Game on is printed on very high quality gross paper and has the most clear pictures of video games I have ever seen. I must say that games really can look like art at times. It covers what they think are the best 50 games of all time. I must say I agree in the main and it must have been a very difficult task to choose. Each game has a nice large review with those amazing screen shots. If you love games then you should like this book too.
This is a very good book for all game fans, old and new. As it says, from Pong to Oblivion and stopping off at all your favourite destinations on the way.
Well written and produced, you get 2-4 pages on each game and all platforms are covered from arcade to Atari, PS1 to the DS, though note it is over 2 years old now so no very recent games including Wii/PS3 offerings. Asteroids, Tomb Raider, Resident Evil, Zelda ...even Animal Crossings are all covered with great illustrations and game details/history. There may be some lesser known titles like Rez you've not heard of but may want to look out for after reading this.
It is not an all-encompassing and detailed history of gaming, but simply the story of 50 important and classic games that have shaped the different genres. Another good book that may be of interest is Guinness World Records Gamer's Edition 2008
I'm 40 er...something and I love this book, as does my 12 year old daughter. Say no more....
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As a long time video game fan my initial instinctive reaction to reading this book is to angrily throw it down shouting "I could have written this! And anyway, where is obscure Japanese shoot 'em up XI that everyone knows is the best game ever made?". I should point out, I didn't do this because I know that this book isn't for the veteran gamer who has played everything in it. This book is for those people who want to know about gaming from a broad perspective. That doesn't mean it's just for people who have never played a video game, but it's for people who haven't played across a broad range but would like to know more.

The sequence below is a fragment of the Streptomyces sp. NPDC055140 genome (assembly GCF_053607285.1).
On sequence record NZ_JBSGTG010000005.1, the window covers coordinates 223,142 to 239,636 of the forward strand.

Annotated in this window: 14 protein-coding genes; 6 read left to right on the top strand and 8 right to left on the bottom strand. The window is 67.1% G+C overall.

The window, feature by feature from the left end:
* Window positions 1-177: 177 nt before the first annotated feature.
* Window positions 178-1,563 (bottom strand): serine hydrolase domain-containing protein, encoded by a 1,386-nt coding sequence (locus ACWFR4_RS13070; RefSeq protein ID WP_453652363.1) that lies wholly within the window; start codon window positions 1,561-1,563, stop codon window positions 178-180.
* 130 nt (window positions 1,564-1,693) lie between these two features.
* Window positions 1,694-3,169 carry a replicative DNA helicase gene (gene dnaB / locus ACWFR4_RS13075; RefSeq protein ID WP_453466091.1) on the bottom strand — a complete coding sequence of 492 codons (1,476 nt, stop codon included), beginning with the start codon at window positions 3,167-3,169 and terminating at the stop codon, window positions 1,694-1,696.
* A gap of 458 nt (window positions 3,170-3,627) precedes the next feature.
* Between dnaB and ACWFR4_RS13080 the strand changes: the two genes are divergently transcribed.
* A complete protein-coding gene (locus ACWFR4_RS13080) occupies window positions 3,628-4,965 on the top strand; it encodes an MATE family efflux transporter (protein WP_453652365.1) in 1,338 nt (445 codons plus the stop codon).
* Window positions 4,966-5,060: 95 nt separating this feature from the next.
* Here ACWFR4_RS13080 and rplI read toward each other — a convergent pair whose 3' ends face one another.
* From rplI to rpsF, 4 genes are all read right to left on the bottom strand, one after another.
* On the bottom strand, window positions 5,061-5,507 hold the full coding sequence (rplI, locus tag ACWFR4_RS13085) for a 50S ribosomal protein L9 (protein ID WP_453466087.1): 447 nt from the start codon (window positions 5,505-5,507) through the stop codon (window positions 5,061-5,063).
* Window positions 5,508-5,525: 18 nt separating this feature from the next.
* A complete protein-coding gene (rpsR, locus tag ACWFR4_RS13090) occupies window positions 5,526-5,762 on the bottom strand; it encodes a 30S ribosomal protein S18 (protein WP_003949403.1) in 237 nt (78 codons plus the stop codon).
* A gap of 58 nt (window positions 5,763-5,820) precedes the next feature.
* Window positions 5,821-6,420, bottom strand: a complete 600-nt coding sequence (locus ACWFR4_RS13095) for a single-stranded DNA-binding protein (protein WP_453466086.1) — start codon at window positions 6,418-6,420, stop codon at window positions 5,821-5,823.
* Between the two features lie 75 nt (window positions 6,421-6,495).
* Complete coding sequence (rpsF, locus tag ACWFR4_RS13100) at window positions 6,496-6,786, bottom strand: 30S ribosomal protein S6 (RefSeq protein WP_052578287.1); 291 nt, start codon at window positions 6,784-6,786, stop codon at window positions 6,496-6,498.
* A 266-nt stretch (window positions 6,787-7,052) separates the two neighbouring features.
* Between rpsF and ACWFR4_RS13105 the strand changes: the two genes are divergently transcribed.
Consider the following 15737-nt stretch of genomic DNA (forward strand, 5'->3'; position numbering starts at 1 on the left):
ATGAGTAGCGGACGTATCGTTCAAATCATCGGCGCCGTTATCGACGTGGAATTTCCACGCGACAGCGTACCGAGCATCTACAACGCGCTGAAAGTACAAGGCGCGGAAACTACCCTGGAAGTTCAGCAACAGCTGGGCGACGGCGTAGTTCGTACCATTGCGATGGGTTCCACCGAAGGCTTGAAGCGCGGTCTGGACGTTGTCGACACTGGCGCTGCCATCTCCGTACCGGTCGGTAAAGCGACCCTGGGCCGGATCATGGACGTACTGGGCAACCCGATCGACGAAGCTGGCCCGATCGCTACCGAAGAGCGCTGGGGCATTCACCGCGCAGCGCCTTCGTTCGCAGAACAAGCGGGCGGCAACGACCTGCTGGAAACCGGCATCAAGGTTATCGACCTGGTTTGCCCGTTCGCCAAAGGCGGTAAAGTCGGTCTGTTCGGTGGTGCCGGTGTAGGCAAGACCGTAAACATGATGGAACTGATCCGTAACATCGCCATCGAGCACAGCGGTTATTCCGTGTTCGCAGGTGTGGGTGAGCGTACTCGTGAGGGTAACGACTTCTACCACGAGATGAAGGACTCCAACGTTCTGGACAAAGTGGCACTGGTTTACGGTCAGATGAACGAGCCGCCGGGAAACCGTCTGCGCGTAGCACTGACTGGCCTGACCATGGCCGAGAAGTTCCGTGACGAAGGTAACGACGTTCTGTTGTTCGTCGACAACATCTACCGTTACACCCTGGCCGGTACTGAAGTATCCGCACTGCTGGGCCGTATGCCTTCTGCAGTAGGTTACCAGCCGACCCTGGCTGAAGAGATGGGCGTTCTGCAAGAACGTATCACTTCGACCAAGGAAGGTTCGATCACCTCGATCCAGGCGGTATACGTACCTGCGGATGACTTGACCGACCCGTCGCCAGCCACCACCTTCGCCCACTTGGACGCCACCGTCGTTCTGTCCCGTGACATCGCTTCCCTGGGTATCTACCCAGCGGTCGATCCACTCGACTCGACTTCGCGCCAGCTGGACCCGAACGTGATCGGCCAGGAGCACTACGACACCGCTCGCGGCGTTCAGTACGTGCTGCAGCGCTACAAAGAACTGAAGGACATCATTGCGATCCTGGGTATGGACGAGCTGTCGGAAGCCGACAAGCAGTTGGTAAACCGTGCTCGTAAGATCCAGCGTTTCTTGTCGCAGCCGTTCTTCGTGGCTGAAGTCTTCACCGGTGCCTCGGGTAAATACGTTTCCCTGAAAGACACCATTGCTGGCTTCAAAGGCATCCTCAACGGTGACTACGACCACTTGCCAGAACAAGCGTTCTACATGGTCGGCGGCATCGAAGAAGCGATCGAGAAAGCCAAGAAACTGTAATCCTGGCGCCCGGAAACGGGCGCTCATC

It is a common problem among gamers that they think because they play Pro Evo and Quake 8 hours a day they are therefore an expert on video games. WRONG! Game On shows the diversity of the medium and has insightful and easy to understand analysis of why the game in question is good, where it's weak, what it's done for video gaming as a whole, legacy, influences, all the relevant information if you want to know what titles are truly significant.
In short, this book is a perfect "Bluffer's guide to video games".
Whether you just want to get up to speed on gaming (perhaps you're doing a media course and are not a gamer, or maybe a parent of a video game developer) or whether you are already an avid gamer but are aware that you're missing out on the bigger gaming picture then a read of this book will clue you right up. Game On is complemented well by the authors' other, slightly more technical, book The Complete Guide to Game Development, Art & Design. If you read Game On and want to know more about gaming, particularly the production side, then that book is a good place to start.
I'm quite tempted to buy a copy of Game On specially for the bathroom so that the gaming-ignorant who go in there at least come out a little less so.
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